DMA is a method frequently used to characterize the specific properties of materials and is one of the most useful tools for determining the mechanical properties of polymeric and other time-dependent or viscoelastic materials. It is often implemented in assessing the correct degree of cure in structural resins and adhesives, and ultimately product quality. Unlike thermal methods, such as differential scanning calorimetry (DSC), the parameters measured are the same as those specified by engineers, for example modulus and damping factor. These give a realistic view of factors such as the time before a component can be handled at a given temperature and an upper use temperature where mechanical properties fall below specified levels.
In the study presented here the effects of differing levels of relative humidity and temperature on the curing behavior of silicone bathroom sealant are described. One-part silicone resins are commonly used as sealing caulks, e.g. for baths and windows. When exposed to atmospheric moisture curing starts and acetic acid is given off as a by-product of the curing reaction. Such resins have excellent adhesive and water repellent properties. They are also flexible and will not dry out, thereby maintaining a good waterproof seal for many years before further attention is required. If surfaces are wet when the resin is applied, then a rapid skinning of the surface can occur, which is an impediment to adhesion.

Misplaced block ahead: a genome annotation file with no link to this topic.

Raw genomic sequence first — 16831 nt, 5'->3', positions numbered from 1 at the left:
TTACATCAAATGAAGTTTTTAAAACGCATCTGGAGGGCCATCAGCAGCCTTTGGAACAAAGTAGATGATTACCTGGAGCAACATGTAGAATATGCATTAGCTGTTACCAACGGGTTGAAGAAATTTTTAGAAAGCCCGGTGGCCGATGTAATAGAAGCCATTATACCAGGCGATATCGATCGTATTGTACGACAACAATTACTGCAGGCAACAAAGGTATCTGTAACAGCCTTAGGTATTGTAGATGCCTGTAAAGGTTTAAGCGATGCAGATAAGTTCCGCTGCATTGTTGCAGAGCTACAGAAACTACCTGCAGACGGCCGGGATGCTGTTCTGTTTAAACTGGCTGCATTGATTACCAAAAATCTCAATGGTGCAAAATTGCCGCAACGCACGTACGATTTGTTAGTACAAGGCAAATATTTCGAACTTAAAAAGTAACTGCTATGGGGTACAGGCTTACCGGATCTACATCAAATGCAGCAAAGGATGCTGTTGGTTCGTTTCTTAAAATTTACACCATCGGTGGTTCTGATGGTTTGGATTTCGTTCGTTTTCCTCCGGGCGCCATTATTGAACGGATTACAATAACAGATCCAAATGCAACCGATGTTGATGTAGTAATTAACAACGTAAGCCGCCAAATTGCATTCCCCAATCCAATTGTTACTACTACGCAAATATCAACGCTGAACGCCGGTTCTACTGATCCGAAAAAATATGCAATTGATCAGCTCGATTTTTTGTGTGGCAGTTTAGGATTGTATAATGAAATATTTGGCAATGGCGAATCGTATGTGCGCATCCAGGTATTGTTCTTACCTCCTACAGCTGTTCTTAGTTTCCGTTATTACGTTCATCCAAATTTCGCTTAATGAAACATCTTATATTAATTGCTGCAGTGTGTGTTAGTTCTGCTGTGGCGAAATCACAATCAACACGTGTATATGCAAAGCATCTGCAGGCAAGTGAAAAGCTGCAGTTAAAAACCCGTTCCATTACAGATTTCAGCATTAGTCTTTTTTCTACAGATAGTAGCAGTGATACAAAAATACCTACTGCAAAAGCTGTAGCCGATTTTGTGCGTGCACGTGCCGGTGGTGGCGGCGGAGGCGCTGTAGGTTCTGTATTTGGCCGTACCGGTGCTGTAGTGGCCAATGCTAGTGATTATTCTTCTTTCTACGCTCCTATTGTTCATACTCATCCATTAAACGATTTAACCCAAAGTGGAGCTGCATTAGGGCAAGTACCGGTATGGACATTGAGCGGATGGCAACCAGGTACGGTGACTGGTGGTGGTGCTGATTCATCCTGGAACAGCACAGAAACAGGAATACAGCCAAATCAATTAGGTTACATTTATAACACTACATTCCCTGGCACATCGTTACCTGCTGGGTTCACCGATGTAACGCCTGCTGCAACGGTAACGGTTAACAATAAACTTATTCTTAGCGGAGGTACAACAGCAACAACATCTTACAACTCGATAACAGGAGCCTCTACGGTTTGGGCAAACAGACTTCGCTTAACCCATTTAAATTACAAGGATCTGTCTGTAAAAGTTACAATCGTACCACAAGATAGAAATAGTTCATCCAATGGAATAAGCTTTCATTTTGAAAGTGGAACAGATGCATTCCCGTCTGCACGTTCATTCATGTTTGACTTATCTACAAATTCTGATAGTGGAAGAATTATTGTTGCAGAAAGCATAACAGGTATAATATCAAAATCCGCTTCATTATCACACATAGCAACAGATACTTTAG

For many applications it is desirable to have an understanding of the rate of polymerization and cross-linking reaction that occurs. It is this reaction that provides a stable elastomer, good for providing a long-life seal.
Since the silicone material from the tube has the consistency of a thick liquid or paste, it is readily tested in compression geometry. The compression plates (Figure 1) are set to a constant gap of 1 mm in this case, using the 10 mm diameter plates. The static force adjustment mode was set to ratio compression with the default ratio (static / dynamic = 1.5). A dynamic displacement amplitude of 20 mm was requested at a frequency of 1 Hz. All tests were made under conditions of constant temperature and relative humidity of 10, 25 and 35 °C and 25, 50 and 60% RH, respectively. The TT DMA humidity chamber was used with the water recirculator used to provide a stable isotherm.
Figure 1: Compression clamp
Results and conclusion
Figure 2 shows the storage modulus E’ versus time at different humidities. The effect of the humidity on the cure process is readily evident from the storage modulus E’ versus time plots. Such experiments allow a thorough understanding of the cure process for these resins.